Sometimes I get so caught up in daily life that I have to stop, look around, pinch myself and realize where I’m living. The Salento is the sub peninsula that makes the “heel” if you are looking at a map of Italy.
It’s different than the rest of Italy. Every region has its own identity and traditions, but here in the south, the difference is pronounced. On one hand, it’s the Italy people dream of, untouched by mass tourism. Things are slow, shops close from 1:00 to 5 or 5:30 in the afternoon, people hit the streets of Lecce in bici, on their bicycles, green grocers can be found everywhere, and the gelato is just right. All the things you might fantasize about when thinking of Italy, you will probably find here.
On the other hand, I feel like I’m in my own special place, removed from the rest of Italy. I think anyone in southern Italy, be it Calabria, Basilicata or Sicily, might feel the same way. Being at the bottom of the peninsula, the Salento is nice and isolated. It’s not the easiest to reach, and when you do finally get here, you feel like you are separated, in a way, from Italy. On the train along the Adriatic Coast, as soon as you pass Bari, your view out the window suddenly consists of red soil (with olive trees) muretti a secco (dry stone walls characteristic of this region), and the occasional trullo.
The Salento even has its own railway system: the Ferrovie del Sud Est! It’s truly a parallel universe. At the regular TrenItalia train station in Lecce, you’ll find chaos and grumpy employees, as you would at any station belonging to the national train network. But pop into a Ferrovie del Sud Est station in one of the neighboring Salento towns, and it’s a completely different set up. Complete tranquility. “Is the train for Lecce running?” you ask. The man at the biglietteria, calm as can be with glistening eyes, shrugs his shoulders, nods his head and says, “Sure.” You press further: “What time?” He nods his head again and answers, “Quando vuoi. When you want.” You move to the platform to wait for the train. The same man comes out and manually lowers a bar to block automobile traffic from crossing the tracks, and finally, a tiny toy train pulls up. Off you go.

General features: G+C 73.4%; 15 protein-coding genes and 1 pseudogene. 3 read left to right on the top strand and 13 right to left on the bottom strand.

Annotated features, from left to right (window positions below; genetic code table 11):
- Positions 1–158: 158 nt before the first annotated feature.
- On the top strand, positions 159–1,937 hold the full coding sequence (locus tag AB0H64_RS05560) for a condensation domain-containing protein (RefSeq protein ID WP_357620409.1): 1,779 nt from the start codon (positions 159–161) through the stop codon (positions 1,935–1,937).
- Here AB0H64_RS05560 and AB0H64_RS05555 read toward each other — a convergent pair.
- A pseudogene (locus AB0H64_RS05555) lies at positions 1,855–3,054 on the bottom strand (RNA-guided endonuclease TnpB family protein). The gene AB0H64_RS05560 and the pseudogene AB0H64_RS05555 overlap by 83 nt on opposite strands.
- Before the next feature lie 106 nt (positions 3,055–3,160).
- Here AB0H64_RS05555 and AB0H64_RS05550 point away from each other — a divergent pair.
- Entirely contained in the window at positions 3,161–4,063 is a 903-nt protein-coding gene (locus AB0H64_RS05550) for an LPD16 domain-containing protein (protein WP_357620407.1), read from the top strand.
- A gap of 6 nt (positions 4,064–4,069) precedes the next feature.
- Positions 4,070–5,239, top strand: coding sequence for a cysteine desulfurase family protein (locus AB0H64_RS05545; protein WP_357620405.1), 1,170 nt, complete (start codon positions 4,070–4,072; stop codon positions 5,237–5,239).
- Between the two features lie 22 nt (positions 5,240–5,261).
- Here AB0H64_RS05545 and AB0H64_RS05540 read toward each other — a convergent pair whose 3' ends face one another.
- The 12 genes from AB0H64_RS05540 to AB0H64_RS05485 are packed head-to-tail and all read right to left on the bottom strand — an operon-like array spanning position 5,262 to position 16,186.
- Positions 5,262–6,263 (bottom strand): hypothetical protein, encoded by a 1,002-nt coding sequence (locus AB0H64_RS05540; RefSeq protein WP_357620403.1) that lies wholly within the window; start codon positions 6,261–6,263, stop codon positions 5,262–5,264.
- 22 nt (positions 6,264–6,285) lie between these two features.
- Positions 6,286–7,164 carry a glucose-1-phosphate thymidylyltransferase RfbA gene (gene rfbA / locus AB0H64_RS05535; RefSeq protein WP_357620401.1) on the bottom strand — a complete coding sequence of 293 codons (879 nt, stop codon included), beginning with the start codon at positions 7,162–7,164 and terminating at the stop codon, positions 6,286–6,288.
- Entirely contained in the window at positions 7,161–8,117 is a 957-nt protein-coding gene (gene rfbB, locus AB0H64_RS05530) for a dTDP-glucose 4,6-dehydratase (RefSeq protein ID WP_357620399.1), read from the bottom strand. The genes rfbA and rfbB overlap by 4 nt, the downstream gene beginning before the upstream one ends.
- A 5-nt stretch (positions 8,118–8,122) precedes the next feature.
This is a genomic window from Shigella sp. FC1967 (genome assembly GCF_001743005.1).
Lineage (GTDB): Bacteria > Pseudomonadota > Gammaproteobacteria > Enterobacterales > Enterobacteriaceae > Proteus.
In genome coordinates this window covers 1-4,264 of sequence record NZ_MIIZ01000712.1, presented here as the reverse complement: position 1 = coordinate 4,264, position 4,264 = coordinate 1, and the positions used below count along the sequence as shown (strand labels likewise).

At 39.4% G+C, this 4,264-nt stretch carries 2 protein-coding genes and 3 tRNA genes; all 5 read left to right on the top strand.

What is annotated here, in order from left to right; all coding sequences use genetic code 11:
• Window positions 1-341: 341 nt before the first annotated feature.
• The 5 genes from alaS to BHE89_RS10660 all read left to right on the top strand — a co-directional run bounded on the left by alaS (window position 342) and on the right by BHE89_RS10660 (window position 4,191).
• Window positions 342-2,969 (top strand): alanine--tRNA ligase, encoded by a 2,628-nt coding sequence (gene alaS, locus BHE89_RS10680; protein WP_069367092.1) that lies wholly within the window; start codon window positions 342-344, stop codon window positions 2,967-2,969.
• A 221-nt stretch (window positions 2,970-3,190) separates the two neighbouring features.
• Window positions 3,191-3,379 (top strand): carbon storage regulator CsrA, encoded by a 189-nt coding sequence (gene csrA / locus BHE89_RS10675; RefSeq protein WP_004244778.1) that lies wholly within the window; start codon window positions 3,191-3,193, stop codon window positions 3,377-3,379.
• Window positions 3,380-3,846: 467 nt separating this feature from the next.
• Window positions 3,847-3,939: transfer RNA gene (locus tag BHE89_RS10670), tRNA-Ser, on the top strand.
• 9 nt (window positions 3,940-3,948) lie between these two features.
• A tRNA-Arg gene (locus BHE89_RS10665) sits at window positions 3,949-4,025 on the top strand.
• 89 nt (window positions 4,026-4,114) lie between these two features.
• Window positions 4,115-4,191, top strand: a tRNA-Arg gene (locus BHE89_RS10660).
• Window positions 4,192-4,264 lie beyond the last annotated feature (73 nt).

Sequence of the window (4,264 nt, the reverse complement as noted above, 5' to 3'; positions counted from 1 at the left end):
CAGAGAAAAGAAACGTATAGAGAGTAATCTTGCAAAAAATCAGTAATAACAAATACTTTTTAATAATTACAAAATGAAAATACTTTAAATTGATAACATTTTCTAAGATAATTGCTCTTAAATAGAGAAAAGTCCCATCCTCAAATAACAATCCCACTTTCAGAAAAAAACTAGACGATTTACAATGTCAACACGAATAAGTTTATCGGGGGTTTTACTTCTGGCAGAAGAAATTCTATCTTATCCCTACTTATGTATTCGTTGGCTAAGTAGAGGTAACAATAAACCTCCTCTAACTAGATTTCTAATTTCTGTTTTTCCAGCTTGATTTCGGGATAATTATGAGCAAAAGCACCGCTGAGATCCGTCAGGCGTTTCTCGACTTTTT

On the other hand, it is also a region of progressive artists. Plenty of modern talent comes from the Salento, including musicians such as Dolcenera, i Bambini Latini and Sud Sound System. In Lecce, artisans sell their wares on the streets on summer evenings, and galleries abound with original, avant-garde creations by local artists.
It’s strange to think that I am five hours from Rome on the train, but if I were to take my friend’s boat, I would get to Corfu (Greece) in only three. (In fact, there are a few towns near me where you’ll hear people speak Griko, a “modern” Greek spoken in the Magna Graecia region of Southern Italy, including the Salento.) It’s also strange to think that after all the time an American English speaker might spend learning to roll their r’s properly in order to pronounce Italian, if you want to speak Leccese, the American “r” is actually much better, at least when it follows a “t.”
Perhaps the language here is Italian, perhaps this region belongs to the republic of Italy, but once in a while I realize, as I walk through Lecce’s historic center in the morning, looking up at homes made of white-gold Leccese stone and the contrast against the Mediterranean blue sky, or as I make my way down the road on the way to Gallipoli, surrounded by oleanders and prickly pears, with the salty scent of the Ionian Sea in the air, that I am in a very special, truly unique Paradise in the south: the Salento.
Tina Ferrari is an Italian-American tango dancer, translator and writer living in Lecce. You can find her at TinaFerrariTango.com.
Grazie mille Tina!
Tomorrow: a quick trip to Abruzzo.